“Killing a man who says ‘No!’ is a risky business,” the priest replied, “because even a corpse can go on whispering ‘No! No! No! with a persistence and obstinacy that only certain corpses are capable of. And how can you silence a corpse?”—Ignazio Silone, Bread and Wine
Fifty years have elapsed since Thomas Merton died under mysterious circumstances in a cottage at a Red Cross Conference Center outside Bangkok, Thailand, where he was attending an international inter-faith monastic conference. The truth behind his death has been concealed until now through the lies and deceptions of a cast of characters, religious, secular, and U.S. governmental, whose actions chill one to the bone. But he has finally found his voice through Hugh Turley and David Martin, who tell the suppressed truth of Merton’s last minutes on earth on December 10, 1968.
This is an extraordinary book in so many ways. First, because the authors prove beyond a shadow of a doubt that the Trappist monk and antiwar writer Thomas Merton was assassinated and did not die in a fabricated accident, as has been claimed for all these years.
Second, because it is so meticulously researched, sourced, documented, and logically argued that it puts to shame and the lie to so many works, including academic ones, that purport to be profound but fall apart once carefully inspected, especially all those that have been written about Merton and his alleged accidental death. These false accounts of his death, obviously presented purposely by the key players—that he was electrocuted by a fan while wet from a shower—have been repeated ad nauseam over fifty years as if curiosity were reserved for cats and a writer’s job were to repeat commonplace absurdities. And of course the mainstream media, the prime organs of propaganda dissemination, have carried out their function by repeating these lies at every turn. The transparency of Turley and Martin’s presentation is greatly enhanced by the presence of footnotes, not endnotes, which allow readers to easily check sources as they read. Most footnotes refer to primary documents—letters, police reports, etc.—that are reproduced in an appendix that is, however, in need of enlargement, but whose contents have, for some odd or not so odd reasons, escaped the thousands of writers who’ve penned words about Merton.
Third, because it greatly expands our understanding of that fateful year—1968—by adding the prophetic Merton’s name to the list of well-known antiwar leaders—MLK and RFK—who were slain that year by U.S. government operatives intent on crushing the growing opposition to their genocidal war waged on Vietnam, Laos, and Cambodia. The links between these assassinations are made manifest as one follows the authors’ brilliant analysis that allows an informed reader to see the template common to them all and one that clearly leads to intelligence agencies practiced in the arts of murder and cover-up.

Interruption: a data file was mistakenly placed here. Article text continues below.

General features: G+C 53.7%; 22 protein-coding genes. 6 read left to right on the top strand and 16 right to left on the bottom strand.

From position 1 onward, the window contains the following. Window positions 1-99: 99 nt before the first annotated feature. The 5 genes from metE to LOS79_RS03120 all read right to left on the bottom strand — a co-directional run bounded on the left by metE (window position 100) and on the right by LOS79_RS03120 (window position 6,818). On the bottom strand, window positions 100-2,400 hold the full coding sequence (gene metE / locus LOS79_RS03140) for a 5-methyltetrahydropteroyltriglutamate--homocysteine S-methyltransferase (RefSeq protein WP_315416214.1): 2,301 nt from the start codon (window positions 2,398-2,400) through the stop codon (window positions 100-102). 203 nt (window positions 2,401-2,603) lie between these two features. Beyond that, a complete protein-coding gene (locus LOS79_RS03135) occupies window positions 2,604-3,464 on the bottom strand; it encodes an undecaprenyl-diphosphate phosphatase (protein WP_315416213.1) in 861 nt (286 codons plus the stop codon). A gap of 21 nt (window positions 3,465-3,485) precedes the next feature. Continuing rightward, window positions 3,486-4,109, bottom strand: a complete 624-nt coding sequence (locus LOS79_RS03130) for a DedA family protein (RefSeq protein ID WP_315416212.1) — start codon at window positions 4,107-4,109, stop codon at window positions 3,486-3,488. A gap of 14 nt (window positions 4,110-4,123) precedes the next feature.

Fourth, because it proves that in the long run the pen is mightier than the sword, and the spiritually powerful poetic words of a God-entranced man living in seclusion can rattle the cages of men who embrace the void of violence while rejecting the spiritual essence of all religions—that non-violence and love are the laws of existence. Merton may be dead for his killers, but not for those who hear his voice whispering on every page: “The very thoughts of a person like me are crimes against the state. All I have to do is think: and immediately I become guilty,” Merton wrote in “A Signed Confession of Crimes Against the State.”
Lastly, because The Martyrdom of Thomas Merton markedly forces the reader to face its harsh truths and examine one’s soul and complicity in evil as one learns of the perfidy and betrayal of Merton by friends, associates, and biographers whom a naïve person might assume are beyond reproach, until, that is, one reads this book. It is a very hard lesson to accept and understand. But Hugh Turley and David Martin sequentially force the reader to contemplate such matters; to conjecture why some have conspired and abetted in Merton’s murder and especially its fifty year cover-up.
Thomas Merton (Fr. Lewis) was a Catholic monk, poet, writer and theologian who became very well-known in 1948 with the publication of his autobiography, The Seven Story Mountain, which became a bestseller. Over the next dozen or so years, he published many books on religious themes, mainly avoiding social or political subjects. But although he lived in a monastery, and eventually by himself in a hermitage nearby, he corresponded widely and was tuned in to worldly events. He became a friend and mentor to religious/political activists such as Martin Luther King, Fathers Philip and Daniel Berrigan, James Douglass, among many others. He was a friend of Dorothy Day of the Catholic Worker. He corresponded with Boris Pasternak and Ethel Kennedy; wrote about Albert Camus and Eugene Ionesco. During the 1960s his writing turned more overtly political while remaining rooted in a deep mystical and contemplative spirituality. He became a major inspiration for radical activists who opposed nuclear weapons, the Vietnam War, and the materialist way of life fostered by capitalism that relied on the spread of the American empire through world-wide violence. Although living far away from the din and drama of day-to-day politics, his writing, encouragement, and influence were profound, and he became a major impediment to the propaganda and policies of the military-industrial-political-intelligence complex. He was an inspiration whose spirit disturbed church and state in the most radical way. Turley and Martin say of him:
Merton saw clearly that devotion to truth could not help but bring a person into conflict with sinister special interests. The effectiveness of the truth-seeker would, of course, be greater to the extent he could rally others to his cause, but ultimately, he said, the truth seeker’s strength lay in trust in God.